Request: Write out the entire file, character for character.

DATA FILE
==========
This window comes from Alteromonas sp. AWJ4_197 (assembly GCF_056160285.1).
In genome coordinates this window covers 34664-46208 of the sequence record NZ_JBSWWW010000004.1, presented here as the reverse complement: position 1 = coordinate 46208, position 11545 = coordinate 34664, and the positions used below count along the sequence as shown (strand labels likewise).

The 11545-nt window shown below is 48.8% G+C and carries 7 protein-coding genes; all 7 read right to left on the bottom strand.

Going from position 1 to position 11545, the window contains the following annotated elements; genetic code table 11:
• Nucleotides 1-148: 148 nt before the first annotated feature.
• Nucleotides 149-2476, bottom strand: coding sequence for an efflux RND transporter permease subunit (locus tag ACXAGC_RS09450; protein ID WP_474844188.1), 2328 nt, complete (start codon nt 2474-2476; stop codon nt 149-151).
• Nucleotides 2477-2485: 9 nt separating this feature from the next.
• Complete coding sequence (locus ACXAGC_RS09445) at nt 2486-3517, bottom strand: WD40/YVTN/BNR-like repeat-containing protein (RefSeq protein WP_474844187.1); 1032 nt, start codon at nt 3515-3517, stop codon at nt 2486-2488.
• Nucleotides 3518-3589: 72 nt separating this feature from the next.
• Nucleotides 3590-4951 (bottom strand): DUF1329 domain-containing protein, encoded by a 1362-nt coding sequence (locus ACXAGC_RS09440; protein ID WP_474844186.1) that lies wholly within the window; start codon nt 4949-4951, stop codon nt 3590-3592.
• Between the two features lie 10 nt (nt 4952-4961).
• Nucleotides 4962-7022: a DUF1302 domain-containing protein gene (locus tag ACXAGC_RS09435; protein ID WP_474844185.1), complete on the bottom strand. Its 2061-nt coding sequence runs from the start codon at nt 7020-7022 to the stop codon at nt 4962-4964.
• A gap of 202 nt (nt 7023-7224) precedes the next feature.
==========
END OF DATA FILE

This window comes from Alteromonas sp. AWJ4_197 (assembly GCF_056160285.1).
In genome coordinates this window covers 34664-46208 of the sequence record NZ_JBSWWW010000004.1, presented here as the reverse complement: position 1 = coordinate 46208, position 11545 = coordinate 34664, and the positions used below count along the sequence as shown (strand labels likewise).

The 11545-nt window shown below is 48.8% G+C and carries 7 protein-coding genes; all 7 read right to left on the bottom strand.

Going from position 1 to position 11545, the window contains the following annotated elements; genetic code table 11:
• Nucleotides 1-148: 148 nt before the first annotated feature.
• Nucleotides 149-2476, bottom strand: coding sequence for an efflux RND transporter permease subunit (locus tag ACXAGC_RS09450; protein ID WP_474844188.1), 2328 nt, complete (start codon nt 2474-2476; stop codon nt 149-151).
• Nucleotides 2477-2485: 9 nt separating this feature from the next.
• Complete coding sequence (locus ACXAGC_RS09445) at nt 2486-3517, bottom strand: WD40/YVTN/BNR-like repeat-containing protein (RefSeq protein WP_474844187.1); 1032 nt, start codon at nt 3515-3517, stop codon at nt 2486-2488.
• Nucleotides 3518-3589: 72 nt separating this feature from the next.
• Nucleotides 3590-4951 (bottom strand): DUF1329 domain-containing protein, encoded by a 1362-nt coding sequence (locus ACXAGC_RS09440; protein ID WP_474844186.1) that lies wholly within the window; start codon nt 4949-4951, stop codon nt 3590-3592.
• Between the two features lie 10 nt (nt 4952-4961).
• Nucleotides 4962-7022: a DUF1302 domain-containing protein gene (locus tag ACXAGC_RS09435; protein ID WP_474844185.1), complete on the bottom strand. Its 2061-nt coding sequence runs from the start codon at nt 7020-7022 to the stop codon at nt 4962-4964.
• A gap of 202 nt (nt 7023-7224) precedes the next feature.